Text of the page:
This paper develops a satellite account that adjusts gross domestic product (GDP) for household production between 1965 and 2010. The primary findings are as follows:
  • Incorporating the value of non-market household production raises the level of nominal GDP 39 percent in 1965 and 26 percent in 2010. The decline reflects the steadily decreasing number of hours households spent on home production.
  • In 1965, men and women spent an average of 27 hours in home production, and by 2010, they spent 22 hours. This overall decline reflects a drop in women’s home production from 40 hours to 26 hours, which more than offset an increase in men’s hours from 14 hours to 17 hours.
  • The downward trend in the hours spent on non-market household production appears to be unaffected by the 2007–2009 recession, despite the increasing number of unemployed household members.
  • Including the value of household production lowers measured GDP growth by accounting for the losses in home production associated with increases in women’s labor force participation and in market wages between 1965 and 2010. Over this period, adjusting nominal GDP for home production lowers growth from 6.9 percent to 6.7 percent.
  • Home production reduces measured income inequality. Although households engage in a similar number of hours in home production regardless of income, adding a relatively constant value of home production to all households proportionately raises the income of low-income households more than that of high-income households.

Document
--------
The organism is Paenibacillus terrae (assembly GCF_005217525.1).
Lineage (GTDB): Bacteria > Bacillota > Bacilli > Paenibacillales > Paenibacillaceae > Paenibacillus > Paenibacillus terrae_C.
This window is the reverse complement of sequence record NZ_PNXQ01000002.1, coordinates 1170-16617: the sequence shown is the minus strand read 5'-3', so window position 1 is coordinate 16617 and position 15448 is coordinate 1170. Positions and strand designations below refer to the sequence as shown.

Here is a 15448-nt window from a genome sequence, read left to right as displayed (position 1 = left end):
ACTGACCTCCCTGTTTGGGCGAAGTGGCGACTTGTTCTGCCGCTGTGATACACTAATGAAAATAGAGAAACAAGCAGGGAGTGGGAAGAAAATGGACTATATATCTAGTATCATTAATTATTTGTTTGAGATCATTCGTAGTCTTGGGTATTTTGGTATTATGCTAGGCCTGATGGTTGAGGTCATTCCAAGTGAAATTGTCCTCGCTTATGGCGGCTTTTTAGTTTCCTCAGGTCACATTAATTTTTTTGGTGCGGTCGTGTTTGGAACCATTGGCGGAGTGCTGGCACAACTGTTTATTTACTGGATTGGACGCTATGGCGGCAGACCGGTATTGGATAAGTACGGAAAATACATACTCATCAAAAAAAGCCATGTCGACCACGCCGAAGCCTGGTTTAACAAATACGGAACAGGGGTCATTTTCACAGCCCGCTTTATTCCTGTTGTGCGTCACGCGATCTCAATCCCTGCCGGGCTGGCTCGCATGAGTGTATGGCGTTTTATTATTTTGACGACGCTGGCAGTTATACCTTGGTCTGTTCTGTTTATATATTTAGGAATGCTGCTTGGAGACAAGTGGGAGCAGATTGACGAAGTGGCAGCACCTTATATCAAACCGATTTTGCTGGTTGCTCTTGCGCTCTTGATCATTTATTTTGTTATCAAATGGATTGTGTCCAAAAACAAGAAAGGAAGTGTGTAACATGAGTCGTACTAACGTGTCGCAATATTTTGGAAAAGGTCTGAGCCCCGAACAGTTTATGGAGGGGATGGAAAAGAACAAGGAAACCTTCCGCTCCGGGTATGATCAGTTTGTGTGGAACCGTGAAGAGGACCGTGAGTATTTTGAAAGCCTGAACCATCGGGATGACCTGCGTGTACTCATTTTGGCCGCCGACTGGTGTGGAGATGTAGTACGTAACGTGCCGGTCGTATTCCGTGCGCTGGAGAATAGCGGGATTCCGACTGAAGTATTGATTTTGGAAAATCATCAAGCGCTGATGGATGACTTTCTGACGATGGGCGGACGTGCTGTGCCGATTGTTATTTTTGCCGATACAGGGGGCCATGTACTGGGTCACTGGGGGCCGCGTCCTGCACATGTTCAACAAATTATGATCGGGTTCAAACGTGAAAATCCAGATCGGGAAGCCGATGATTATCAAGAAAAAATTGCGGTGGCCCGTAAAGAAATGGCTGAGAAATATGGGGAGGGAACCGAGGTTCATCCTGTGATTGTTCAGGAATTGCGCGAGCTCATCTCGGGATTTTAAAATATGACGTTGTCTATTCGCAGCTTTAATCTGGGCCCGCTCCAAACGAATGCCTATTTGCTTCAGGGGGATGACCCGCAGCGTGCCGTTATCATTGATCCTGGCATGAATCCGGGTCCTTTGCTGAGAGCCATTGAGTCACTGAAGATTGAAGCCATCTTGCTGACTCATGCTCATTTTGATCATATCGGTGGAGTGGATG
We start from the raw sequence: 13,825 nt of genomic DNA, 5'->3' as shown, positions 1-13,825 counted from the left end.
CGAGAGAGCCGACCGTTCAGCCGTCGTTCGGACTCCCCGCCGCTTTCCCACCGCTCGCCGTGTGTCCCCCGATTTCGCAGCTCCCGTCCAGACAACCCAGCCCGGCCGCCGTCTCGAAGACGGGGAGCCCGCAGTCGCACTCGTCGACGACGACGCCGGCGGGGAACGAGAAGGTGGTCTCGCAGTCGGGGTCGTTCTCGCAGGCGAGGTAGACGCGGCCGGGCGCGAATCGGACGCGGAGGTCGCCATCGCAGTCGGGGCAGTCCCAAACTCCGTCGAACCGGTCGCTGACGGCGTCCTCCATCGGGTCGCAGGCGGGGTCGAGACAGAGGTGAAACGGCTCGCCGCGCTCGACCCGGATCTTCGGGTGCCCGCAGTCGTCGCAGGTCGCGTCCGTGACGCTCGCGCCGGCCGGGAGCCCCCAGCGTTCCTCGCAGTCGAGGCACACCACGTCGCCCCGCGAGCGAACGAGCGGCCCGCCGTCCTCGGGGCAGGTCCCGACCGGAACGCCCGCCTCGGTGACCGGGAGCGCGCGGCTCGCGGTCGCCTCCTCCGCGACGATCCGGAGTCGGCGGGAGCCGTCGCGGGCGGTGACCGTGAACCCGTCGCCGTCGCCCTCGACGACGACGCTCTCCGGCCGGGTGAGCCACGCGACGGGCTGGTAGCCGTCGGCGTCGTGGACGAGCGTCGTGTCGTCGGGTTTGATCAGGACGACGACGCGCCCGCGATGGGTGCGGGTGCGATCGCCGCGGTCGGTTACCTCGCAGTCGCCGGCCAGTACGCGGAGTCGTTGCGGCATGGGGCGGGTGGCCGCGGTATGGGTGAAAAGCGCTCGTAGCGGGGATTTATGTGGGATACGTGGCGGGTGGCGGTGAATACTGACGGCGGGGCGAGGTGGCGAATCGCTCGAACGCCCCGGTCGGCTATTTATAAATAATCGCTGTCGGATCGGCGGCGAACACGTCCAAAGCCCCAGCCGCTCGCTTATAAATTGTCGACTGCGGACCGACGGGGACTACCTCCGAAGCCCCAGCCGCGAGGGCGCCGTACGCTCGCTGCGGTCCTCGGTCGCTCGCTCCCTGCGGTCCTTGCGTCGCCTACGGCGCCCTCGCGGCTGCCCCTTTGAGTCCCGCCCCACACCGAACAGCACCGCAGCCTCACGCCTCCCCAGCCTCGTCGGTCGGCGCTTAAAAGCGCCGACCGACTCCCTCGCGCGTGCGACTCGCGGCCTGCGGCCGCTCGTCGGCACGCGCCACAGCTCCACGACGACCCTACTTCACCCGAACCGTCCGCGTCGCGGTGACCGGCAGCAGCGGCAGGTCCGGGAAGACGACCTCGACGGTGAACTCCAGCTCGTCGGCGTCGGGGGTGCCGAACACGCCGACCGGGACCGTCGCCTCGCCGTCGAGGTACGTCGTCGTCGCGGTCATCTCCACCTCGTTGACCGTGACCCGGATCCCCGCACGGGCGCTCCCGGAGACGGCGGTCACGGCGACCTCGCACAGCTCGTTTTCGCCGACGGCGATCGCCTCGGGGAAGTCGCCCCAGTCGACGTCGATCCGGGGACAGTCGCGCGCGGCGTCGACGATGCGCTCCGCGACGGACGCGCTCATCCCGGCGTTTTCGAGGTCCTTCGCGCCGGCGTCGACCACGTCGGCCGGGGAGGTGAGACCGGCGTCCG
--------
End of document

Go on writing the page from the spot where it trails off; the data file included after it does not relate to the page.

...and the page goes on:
Applications of this can be significant. One in particular comes to mind.  In poor, developing countries people, in general, do a lot more things for themselves. Most notably in the production of food and securing the everyday necessities of life. LOTS of production they do themselves that is not compensated for monetarily. 

Thus, on national level the official GDP statistic would UNDERESTIMATE the value of production in that country.  This can lead to a misunderstanding/misrepresentation of the actual standard of living in the developing nation. 

I lived HERE for two years. I have seen the disconnect up close and personal.

Note: Additional analysis of this study can be found at The Economix. I just noticed this morning they did a post on this study as well. 

Sunday, May 27, 2012

Of these 3 people with fake tans which one has been the MOST fiscally responsible and created the MOST private sector jobs for other people? Yes, we ARE in trouble.

Couple of graphs showing college grade distribution over time. Grade inflation or are we getting smarter? You be the judge...

No real commentary from me.  Just thought it was interesting the change over time.

Both of these are from Carpe Diem---go there to read the commentary/conslusions.

The first graph shows the general distribution of grades given at the college level.  It is combined private and public universities/colleges.  "A's" have been on an upswing for a long time, "B's" relatively constant and "C's" are almost a mirror image to "A's". 
The second graph shows the break out between private and public universties/colleges.